How do you differentiate #f(x)=ln(x^2)# using the chain rule?

1 Answer
May 29, 2016

Answer:

Take the derivative of #x^2# and divide it by #x^2# to get #f'(x)=2/x#.

Explanation:

The chain rule tells us that the derivative of a compound function - like #ln(x^2)#, which is made up of two functions (#lnx# and #x^2#), is the derivative of the whole thing times the derivative of the inside function. In math terms:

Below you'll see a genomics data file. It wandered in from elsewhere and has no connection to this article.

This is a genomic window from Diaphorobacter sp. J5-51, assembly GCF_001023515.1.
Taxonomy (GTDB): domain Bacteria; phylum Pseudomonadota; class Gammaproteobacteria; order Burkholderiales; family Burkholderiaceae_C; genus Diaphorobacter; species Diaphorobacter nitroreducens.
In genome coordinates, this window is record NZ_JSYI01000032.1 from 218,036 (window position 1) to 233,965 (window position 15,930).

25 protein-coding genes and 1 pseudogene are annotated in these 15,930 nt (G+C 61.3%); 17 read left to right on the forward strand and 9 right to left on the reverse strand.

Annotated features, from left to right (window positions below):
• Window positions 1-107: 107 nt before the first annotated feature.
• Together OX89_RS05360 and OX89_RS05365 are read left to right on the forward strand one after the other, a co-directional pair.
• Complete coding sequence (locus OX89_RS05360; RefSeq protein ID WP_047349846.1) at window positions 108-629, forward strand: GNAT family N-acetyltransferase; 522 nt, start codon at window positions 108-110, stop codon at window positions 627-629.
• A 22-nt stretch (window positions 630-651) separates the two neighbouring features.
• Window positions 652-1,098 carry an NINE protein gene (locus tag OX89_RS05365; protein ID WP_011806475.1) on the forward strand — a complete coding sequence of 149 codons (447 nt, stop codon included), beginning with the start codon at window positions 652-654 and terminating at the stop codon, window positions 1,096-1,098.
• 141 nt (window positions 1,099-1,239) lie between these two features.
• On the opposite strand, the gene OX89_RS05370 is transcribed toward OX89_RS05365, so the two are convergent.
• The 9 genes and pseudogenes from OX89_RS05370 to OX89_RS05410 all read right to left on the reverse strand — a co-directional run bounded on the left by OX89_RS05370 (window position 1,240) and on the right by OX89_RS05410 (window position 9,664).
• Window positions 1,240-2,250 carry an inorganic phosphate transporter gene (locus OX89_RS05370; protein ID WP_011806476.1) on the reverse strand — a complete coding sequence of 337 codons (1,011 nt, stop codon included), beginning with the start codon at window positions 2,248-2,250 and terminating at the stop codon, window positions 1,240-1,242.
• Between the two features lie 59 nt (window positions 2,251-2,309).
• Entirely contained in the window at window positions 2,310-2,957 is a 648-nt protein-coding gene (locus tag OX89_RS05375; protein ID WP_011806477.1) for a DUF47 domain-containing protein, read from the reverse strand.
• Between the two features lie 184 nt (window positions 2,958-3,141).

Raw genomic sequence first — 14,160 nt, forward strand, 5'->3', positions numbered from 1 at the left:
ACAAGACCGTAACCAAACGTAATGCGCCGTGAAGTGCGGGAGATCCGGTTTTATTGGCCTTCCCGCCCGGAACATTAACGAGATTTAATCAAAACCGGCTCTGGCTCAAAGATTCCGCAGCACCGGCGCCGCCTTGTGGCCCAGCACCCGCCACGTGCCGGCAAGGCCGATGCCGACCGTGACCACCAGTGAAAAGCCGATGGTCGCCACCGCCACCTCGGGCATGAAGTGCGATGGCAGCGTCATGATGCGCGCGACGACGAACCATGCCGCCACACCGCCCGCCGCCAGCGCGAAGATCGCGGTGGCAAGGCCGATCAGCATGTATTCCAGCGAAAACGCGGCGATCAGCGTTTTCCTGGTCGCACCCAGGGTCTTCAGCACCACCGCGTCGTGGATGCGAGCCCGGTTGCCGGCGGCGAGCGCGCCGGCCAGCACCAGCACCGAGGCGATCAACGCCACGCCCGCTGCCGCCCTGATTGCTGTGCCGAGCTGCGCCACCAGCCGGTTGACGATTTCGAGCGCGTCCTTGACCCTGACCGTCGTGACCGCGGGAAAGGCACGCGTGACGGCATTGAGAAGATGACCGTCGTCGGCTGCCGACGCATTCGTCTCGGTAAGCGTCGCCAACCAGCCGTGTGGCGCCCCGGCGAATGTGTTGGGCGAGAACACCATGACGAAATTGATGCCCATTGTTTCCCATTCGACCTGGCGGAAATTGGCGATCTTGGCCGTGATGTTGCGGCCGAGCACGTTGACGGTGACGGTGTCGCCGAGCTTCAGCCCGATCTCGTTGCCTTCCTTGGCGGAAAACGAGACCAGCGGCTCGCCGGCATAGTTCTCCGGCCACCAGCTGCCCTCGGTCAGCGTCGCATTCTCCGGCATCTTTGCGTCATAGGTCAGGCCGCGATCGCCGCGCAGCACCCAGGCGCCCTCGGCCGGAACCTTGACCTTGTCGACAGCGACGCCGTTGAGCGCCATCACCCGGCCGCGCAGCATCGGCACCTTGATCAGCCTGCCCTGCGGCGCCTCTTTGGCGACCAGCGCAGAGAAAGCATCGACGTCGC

#f(g(x))'=f'(g(x))*g'(x)#

As it applies to the natural log function, the chain rule says:
#ln(u)'=u'*1/u=(u')/u#
Where #u# is a function of #x#.

In our case (#f(x)=ln(x^2)#), #u=x^2#, so the derivative is:
#f'(x)=(x^2')/(x^2)=(2x)/x^2=2/x#